The Chicago White Sox traded veteran pitcher Matt Thornton to the Boston Red Sox Friday evening, receiving outfield prospect Brandon Jacobs in return. Here's the scoop on the newest member of the White Sox farm system.
Brandon Jacobs, OF: Jacobs was drafted by the Red Sox in the 10th round in 2009, from high school in Lilburn, Georgia. He was committed to football at Auburn but Boston changed his mind with $750,000, which would change a lot of minds. He hit .242/.308/.417 in 64 games in the New York-Penn League in 2010, then broke out (we thought) with a strong '11 season, hitting .303/.376/.505 with 17 homers and 30 steals for Low-A Greenville in the Sally League.
Jacobs looked like one of the best prospects in the system heading into 2012, but his season was rather disappointing: .252/.322/.410 with 13 homers, 39 walks, and 128 strikeouts in 437 at-bats. 2013 hasn't been much different: .244/.334/.440 with 11 homers, 33 walks, and 88 strikeouts in 81 games, 291 at-bats for Salem, followed by a 2-for-6 showing in two games after a promotion to Double-A Portland.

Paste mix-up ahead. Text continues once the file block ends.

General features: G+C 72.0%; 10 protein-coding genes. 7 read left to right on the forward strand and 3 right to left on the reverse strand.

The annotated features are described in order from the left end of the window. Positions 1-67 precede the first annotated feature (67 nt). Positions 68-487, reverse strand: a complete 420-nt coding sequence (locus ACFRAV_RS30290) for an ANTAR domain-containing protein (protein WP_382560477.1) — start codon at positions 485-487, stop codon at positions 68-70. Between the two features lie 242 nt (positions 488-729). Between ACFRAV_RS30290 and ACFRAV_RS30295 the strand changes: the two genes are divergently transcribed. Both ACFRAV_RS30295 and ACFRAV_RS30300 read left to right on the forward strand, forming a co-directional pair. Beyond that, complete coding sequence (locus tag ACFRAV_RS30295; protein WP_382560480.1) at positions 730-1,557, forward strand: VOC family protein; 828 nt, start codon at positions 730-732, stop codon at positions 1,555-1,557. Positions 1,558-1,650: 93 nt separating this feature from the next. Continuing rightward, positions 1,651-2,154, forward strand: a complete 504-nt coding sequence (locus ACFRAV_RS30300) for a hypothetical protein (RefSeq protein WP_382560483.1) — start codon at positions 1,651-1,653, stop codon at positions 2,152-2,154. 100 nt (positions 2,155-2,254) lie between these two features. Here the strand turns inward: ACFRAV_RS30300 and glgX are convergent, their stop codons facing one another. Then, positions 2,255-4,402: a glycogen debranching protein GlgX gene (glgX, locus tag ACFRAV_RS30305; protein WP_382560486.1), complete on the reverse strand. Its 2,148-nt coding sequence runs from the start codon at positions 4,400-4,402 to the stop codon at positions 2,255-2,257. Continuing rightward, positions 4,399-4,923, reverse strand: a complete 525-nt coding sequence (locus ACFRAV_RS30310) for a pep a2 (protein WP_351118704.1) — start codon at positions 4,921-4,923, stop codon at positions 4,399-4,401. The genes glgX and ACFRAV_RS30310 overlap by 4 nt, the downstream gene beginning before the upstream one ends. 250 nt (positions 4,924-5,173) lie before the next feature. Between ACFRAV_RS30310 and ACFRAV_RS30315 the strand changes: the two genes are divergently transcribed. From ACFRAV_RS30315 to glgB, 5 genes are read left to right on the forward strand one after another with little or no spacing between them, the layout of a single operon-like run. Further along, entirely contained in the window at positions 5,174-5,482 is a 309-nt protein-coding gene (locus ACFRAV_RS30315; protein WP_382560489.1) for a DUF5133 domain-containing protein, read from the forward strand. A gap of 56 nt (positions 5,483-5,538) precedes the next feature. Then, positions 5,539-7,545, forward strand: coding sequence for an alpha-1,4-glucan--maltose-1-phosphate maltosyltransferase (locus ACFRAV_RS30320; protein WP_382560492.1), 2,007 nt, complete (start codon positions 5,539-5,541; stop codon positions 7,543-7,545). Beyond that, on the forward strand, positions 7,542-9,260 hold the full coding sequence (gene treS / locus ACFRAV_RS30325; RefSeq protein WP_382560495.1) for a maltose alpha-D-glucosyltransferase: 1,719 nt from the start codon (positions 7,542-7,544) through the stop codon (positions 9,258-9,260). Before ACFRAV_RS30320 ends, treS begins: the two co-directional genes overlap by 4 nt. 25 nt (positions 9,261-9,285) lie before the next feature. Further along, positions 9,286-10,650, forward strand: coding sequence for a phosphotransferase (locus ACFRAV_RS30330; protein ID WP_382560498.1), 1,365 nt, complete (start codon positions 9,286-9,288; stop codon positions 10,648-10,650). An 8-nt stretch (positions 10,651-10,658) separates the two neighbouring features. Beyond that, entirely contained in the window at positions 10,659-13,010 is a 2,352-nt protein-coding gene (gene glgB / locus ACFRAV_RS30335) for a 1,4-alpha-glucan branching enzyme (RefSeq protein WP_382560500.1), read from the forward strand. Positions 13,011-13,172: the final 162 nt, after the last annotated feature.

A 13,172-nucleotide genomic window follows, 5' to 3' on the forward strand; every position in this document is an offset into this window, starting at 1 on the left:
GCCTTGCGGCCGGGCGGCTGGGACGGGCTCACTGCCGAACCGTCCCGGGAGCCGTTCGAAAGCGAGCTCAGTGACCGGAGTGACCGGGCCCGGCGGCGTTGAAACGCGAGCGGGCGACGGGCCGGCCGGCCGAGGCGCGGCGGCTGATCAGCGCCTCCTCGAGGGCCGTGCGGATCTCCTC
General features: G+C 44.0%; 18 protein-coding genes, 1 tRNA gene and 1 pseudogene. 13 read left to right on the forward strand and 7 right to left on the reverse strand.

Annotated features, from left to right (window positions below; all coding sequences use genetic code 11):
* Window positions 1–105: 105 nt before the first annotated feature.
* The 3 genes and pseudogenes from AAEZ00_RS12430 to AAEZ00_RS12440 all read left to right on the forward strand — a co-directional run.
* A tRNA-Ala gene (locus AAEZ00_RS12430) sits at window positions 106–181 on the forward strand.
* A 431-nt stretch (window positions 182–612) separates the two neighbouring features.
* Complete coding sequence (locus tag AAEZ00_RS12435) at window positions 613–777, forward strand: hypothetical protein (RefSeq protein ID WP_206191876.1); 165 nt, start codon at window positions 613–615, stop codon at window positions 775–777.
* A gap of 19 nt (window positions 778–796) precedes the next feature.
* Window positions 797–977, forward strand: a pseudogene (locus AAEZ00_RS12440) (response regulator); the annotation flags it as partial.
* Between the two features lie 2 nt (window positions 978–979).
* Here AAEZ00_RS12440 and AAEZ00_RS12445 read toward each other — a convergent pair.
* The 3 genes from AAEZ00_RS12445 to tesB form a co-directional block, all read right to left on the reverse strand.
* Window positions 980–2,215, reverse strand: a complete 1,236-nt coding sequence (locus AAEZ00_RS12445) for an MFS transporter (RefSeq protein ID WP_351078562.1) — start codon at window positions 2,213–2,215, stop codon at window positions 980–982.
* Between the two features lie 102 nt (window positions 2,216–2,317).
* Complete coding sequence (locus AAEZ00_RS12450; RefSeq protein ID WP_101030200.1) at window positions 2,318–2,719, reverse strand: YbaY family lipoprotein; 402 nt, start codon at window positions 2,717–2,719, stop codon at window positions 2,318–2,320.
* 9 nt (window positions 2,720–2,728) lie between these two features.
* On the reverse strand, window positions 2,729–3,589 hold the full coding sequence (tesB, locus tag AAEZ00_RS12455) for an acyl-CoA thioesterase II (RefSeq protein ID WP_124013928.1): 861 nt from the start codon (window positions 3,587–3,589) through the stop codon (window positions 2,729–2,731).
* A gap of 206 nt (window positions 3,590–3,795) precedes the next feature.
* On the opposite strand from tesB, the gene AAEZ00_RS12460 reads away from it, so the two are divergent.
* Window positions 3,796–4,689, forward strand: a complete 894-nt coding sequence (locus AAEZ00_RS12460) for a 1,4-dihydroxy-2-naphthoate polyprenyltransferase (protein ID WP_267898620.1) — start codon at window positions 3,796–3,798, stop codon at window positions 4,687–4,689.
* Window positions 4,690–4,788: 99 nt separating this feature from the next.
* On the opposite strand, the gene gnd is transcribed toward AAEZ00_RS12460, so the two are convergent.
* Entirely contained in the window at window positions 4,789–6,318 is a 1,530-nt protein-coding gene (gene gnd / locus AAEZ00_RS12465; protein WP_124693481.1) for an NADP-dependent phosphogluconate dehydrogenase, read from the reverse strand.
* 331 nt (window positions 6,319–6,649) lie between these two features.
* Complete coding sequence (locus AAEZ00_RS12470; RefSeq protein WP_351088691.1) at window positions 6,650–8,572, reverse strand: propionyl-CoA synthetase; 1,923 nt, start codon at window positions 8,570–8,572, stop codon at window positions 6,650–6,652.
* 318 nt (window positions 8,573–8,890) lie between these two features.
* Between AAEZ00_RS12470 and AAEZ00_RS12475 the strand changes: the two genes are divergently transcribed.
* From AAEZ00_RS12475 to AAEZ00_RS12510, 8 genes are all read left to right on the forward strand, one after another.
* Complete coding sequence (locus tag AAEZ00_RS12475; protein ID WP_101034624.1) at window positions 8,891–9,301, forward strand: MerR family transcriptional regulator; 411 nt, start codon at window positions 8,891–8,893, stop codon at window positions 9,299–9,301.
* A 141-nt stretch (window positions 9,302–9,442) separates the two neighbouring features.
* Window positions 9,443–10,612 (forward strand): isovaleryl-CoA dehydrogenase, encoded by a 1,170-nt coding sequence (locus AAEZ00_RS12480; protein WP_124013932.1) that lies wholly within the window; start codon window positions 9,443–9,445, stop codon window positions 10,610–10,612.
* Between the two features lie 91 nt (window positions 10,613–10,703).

A right-handed hitter and thrower, Jacobs is listed at 6-1, 225, born December 8, 1990. He's a fine athlete with plenty of tools, including above average speed and raw power. He has spent most of his career in left field with adequate defensive results; he can play center or right field in a pinch, but his weakish arm fits best in left. This puts more pressure on his bat.
Alas, aside from the Greenville run, Jacobs has yet to live up to his full physical potential. He's had significant problems making contact against High-A pitching, limiting his batting average and on-base percentage. He'll make an effort to work counts and will draw some walks, but his strikeout rate remains stubbornly higher than one per game and he seems to have trouble reading breaking pitches. Obviously this will be an even bigger problem at higher levels, but at age 22, Jacobs still has time to improve.
The White Sox have a liking for toolsy outfielders, and he certainly fits that mold. Jacobs is a lottery ticket, but Thornton is a 36-year-old reliever with slipping skills. Picking up a Grade C prospect with enough physical potential to improve is a good move for Chicago. From Boston's point of view, getting some bullpen help now is more important than keeping a stagnating Grade C/C+ prospect who may, or may not, help two or three years in the future. The deal makes sense for both teams.